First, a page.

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High Iron Diet

The recommended daily intake of iron is 15 to 18 milligrams (mg) for girls and women 11 to 24 years of age, 12 mg for boys 11 to 18 years of age, and 10 mg for young men 19 to 24 years of age. The best way to get iron is from foods such as those listed below (along with the amount of iron they contain). If you have anemia, you may need more iron, and your doctor may prescribe a supplement. Do not take an iron supplement unless your doctor advises you to do so.

  • Liver, 4 oz (9 mg)
  • Beef, 4 oz (3 mg)
  • Turkey, 4 oz dark meat (2 mg)
  • Pork, 4 oz (1 mg)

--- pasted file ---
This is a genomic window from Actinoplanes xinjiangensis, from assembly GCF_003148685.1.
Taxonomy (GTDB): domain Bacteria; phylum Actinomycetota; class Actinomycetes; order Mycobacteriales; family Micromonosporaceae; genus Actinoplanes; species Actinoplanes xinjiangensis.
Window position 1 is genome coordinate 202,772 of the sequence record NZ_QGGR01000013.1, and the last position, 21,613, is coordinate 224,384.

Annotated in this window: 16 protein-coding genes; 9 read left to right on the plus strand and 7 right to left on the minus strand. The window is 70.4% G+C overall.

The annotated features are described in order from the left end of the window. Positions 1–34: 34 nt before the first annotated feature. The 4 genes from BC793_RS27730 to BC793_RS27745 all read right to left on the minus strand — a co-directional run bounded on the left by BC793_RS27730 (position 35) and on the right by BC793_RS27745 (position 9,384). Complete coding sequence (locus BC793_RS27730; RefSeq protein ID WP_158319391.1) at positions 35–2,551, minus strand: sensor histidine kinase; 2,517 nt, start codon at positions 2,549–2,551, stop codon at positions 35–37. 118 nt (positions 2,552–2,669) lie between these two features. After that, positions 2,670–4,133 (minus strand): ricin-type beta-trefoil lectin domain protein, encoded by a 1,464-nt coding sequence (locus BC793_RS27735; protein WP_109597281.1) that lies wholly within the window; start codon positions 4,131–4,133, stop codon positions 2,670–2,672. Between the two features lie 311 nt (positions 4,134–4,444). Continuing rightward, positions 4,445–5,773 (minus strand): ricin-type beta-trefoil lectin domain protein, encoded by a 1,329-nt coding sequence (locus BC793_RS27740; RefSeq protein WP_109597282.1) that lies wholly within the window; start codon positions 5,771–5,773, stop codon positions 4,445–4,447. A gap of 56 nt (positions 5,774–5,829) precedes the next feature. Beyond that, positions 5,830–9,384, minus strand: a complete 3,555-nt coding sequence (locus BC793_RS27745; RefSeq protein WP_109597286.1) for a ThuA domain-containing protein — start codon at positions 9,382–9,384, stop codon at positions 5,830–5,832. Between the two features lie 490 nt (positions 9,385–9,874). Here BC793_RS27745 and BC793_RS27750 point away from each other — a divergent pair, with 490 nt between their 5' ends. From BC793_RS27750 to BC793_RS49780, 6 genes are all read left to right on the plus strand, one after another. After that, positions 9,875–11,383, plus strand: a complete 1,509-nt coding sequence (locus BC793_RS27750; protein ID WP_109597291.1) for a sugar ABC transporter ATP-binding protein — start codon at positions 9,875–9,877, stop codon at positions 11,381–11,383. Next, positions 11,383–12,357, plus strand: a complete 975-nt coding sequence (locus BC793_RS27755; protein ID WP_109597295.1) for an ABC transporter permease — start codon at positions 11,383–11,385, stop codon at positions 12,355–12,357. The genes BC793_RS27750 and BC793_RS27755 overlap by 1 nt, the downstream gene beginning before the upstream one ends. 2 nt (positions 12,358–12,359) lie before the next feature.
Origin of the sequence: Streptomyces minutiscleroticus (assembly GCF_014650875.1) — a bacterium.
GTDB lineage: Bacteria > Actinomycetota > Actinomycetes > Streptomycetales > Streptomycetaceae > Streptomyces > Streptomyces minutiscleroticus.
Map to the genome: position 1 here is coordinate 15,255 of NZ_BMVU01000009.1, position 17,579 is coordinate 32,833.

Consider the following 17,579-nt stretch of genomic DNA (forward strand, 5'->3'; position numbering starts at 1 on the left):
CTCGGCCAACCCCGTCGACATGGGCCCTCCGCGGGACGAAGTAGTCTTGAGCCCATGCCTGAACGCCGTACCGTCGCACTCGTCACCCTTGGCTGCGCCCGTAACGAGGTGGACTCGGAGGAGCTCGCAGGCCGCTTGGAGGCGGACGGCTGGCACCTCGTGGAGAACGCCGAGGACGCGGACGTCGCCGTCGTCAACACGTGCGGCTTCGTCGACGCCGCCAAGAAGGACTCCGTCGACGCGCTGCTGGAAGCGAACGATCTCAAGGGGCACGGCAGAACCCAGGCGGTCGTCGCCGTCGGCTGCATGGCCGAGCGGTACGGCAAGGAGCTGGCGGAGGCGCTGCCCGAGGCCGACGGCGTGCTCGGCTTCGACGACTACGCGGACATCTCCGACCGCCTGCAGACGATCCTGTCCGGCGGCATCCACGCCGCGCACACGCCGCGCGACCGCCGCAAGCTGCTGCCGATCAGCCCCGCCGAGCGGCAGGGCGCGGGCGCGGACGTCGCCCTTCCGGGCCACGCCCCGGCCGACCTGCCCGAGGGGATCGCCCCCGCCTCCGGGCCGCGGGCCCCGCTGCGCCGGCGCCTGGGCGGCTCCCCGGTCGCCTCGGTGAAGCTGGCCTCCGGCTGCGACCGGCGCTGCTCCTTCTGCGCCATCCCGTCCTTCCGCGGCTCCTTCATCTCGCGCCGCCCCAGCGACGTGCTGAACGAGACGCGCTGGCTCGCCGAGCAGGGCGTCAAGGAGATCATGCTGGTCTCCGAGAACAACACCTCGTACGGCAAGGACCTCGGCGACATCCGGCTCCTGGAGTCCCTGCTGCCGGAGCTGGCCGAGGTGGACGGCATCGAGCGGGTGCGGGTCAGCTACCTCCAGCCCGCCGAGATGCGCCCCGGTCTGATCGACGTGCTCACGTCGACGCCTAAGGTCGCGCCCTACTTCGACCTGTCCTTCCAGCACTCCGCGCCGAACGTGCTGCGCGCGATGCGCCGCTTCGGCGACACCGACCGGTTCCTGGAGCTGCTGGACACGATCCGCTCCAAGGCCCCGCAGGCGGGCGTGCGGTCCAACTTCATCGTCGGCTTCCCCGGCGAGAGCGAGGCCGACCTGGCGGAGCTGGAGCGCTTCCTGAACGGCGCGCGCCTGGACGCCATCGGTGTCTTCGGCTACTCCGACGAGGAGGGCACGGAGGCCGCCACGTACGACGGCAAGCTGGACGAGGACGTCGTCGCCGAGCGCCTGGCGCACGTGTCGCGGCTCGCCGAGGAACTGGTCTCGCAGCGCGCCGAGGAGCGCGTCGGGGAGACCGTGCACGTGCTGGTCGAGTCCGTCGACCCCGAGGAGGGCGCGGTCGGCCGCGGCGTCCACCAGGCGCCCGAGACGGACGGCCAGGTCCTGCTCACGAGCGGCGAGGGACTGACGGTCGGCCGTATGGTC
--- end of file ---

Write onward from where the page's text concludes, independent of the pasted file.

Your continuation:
• Shrimp, 12 large (2 mg)
  • Chicken breast, 4 oz (1 mg)
  • Fish/Tuna, 4 oz (1 mg)
  • Egg, 1 large (1 mg)
  • Prune juice, 8 oz (3 mg)
  • Apricots, 5 halves dried (0.8 mg)
  • Dates, 10 dried (1 mg)
  • Raisins, 1/3 cup (1 mg)
  • Refried beans, 1 cup (4.5 mg)
  • Spinach, 2 cups cooked (3 mg)
  • Peas, 2 cups (1 mg)
  • Broccoli, 2 cups (1 mg)
  • Milk, 1 cup skim (0.1 mg)
  • Cheddar cheese, 1 oz (0.2 mg)
  • Total cereal, 1 cup (18 mg)
  • Raisin Bran, 3/4 cup (18 mg)
  • Cream of Wheat, 1 cup (9 mg)
  • Cheerios, 1 cup (4.5 mg*)
  • Quaker flavored instant oatmeal, 1 serving (2 mg)
  • Pasta, 1 cup cooked, enriched (1 mg)
  • Bread, 1 slice enriched (1 mg)
  • Brown rice, 1 cup cooked (1 mg)
  • Brewer’s yeast, 1 oz (home-made bread) (5 mg)
  • Molasses, 1 tablespoon blackstrap (found in some dark breads and can be used to sweeten oatmeal) (3.5 mg)
  • Wheat germ, 1/4 cup (can be mixed into a smoothie) (2 mg)

*most cereals are fortified with 4 to 5 mg iron/serving